Fire pump sources to be reviewed

The complaintThe essence of the complaint was that the wrong Technical Committee has been given jurisdiction over the material in Section 6-2 of the Fire Pump Standard. The complaint asked that when the Council issued the new edition of NFPA 20 (which had just completed its cycle), the superscript designation be placed on Section 62 thereof, and that the Council then notify the National Electrical

The complaint

The essence of the complaint was that the wrong Technical Committee has been given jurisdiction over the material in Section 6-2 of the Fire Pump Standard. The complaint asked that when the Council issued the new edition of NFPA 20 (which had just completed its cycle), the superscript designation be placed on Section 62 thereof, and that the Council then notify the National Electrical Code Committee that the corresponding superscripts will be deleted from Article 695 in the next revision cycle for NFPA 70. This would allow NEC Code Making Panel 15 to have a free hand in processing amendments in this area during the 1999 revision cycle.

By way of background, the complaint noted the present division of jurisdiction resulted from a Council decision to give the NFPA 20 Committee authority over questions of performance and the NEC Committee jurisdiction over questions of installation. The complaint didn't quarrel with that decision, only the way the term "performance" had been applied. The complaint continued:

There is no question that the Fire Pump

Committee has the authority to

specify a high degree of reliability for

a fire pump system. That is squarely a

performance issue. As to what

electrical installation procedures will

achieve that degree of reliability,

however, is an installation question.

Other NFPA Technical Committees,

including the Fire Pump Committee,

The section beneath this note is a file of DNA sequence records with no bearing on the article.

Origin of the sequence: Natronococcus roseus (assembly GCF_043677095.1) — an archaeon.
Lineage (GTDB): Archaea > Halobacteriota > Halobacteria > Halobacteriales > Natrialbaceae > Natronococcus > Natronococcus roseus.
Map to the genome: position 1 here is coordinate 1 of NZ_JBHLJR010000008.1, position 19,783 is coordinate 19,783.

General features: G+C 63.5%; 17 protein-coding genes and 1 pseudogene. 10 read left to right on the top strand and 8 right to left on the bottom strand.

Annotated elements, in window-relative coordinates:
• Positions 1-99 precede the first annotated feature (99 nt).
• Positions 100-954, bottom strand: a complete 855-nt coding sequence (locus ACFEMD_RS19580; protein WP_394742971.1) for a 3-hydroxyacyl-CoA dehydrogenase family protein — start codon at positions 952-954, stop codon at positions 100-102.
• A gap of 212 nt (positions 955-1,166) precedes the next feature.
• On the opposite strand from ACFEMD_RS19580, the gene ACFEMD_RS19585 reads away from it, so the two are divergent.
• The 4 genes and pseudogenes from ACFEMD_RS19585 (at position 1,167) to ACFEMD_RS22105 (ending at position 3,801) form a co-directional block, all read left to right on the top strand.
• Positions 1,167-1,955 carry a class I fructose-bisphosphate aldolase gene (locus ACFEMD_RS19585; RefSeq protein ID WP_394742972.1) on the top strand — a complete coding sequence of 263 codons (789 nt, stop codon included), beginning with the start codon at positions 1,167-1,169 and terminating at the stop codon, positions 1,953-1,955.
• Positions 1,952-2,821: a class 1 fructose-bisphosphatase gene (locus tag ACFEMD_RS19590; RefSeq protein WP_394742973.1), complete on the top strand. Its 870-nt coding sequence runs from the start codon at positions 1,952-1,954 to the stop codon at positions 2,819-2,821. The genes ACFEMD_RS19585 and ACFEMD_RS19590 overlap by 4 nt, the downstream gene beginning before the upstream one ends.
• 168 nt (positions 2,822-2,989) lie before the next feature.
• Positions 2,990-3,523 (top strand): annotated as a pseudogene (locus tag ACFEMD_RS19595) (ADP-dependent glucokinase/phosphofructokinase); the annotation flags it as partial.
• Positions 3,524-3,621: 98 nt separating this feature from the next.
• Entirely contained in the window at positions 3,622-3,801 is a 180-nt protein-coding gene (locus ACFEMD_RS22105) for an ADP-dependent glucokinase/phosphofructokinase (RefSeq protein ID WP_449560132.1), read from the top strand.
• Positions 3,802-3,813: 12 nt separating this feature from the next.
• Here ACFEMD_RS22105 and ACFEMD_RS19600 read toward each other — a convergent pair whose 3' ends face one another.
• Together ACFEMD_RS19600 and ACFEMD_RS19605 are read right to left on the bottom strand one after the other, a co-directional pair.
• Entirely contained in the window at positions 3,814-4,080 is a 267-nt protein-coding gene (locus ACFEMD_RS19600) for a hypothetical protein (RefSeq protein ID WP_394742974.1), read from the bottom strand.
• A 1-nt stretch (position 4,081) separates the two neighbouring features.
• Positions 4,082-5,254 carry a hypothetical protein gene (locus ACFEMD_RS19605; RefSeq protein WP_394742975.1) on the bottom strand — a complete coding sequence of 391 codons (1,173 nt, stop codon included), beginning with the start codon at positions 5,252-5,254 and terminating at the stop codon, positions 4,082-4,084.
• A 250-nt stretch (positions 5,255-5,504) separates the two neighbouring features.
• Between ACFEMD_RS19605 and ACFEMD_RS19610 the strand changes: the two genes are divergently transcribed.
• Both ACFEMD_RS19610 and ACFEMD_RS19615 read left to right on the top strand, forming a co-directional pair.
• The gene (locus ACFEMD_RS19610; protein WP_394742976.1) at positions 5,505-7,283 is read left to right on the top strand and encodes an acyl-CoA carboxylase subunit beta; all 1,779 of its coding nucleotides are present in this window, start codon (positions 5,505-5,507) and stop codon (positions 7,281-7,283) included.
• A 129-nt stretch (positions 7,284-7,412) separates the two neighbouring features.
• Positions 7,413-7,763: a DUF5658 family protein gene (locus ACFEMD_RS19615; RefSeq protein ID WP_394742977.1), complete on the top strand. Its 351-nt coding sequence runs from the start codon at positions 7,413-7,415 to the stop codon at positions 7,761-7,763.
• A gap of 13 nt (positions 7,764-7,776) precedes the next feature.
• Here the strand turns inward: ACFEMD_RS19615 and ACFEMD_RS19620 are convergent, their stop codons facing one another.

simply lack the technical expertise to

decide what wiring arrangements

achieve the required reliability. The

Standards Council should, by this

complaint, revisit the fundamental

policy issue of exactly what should be

included when it assigns electrical

performance criteria to another

technical committee.

This is not a theoretical

abstraction. In this case there is a clear

consensus of the electrical industry

that the Fire Pump Standard does not

remotely address the full-range of

reliable electrical supply systems,

particularly in campus-style

distributions where buildings are fed

from buildings that are in turn fed

from other buildings...

The only option is to use diesel

engines as the power source, unless

variances are available from the

authority having jurisdiction. The

irony is that many of these industrial

occupancies are using plant

distribution systems precisely because

they are concerned about the relative

reliability of utility sources. In other

words, the steadfast position of the

NFPA 20 Committee has the perverse

effect of decreasing the reliability of

fire pump power supplies.

The complaint observed that when the requirements only appeared in NFPA 20 they were less troublesome due to the relative lack of formal adoption of that standard. In addition, in cases where it was formally adopted, the enforcement would typically be by nonelectrical personnel who would consider medium-voltage distribution systems to be possible service points instead of premises wiring and thereby allow what electrical inspectors must now disallow.

The complaint also pointed to the urgency involved, since if NFPA 20 needed to be revised first, the NEC would carry these issues into the 2002 cycle or even later. This would have a significant impact on the continued adoptability of the NEC.

The hearing before Council

At the hearing, this editor focused on the argument frequently presented by NFPA 20 members that the electrical community's issues are rooted in economics and design convenience and do not adequately provide for public safety as reflected in the survivability of the fire pump. The rebuttal to that argument pointed to some of the supporting letters that had been submitted to support the complaint, including the International Association of Electrical Inspectors and the International Brotherhood of Electrical Workers.

In particular, Steve Mezsick (representing the Chemical Manufacturers Association on CMP 15 but writing for himself) pointed to how his company, Eli Lilly, addressed such issues: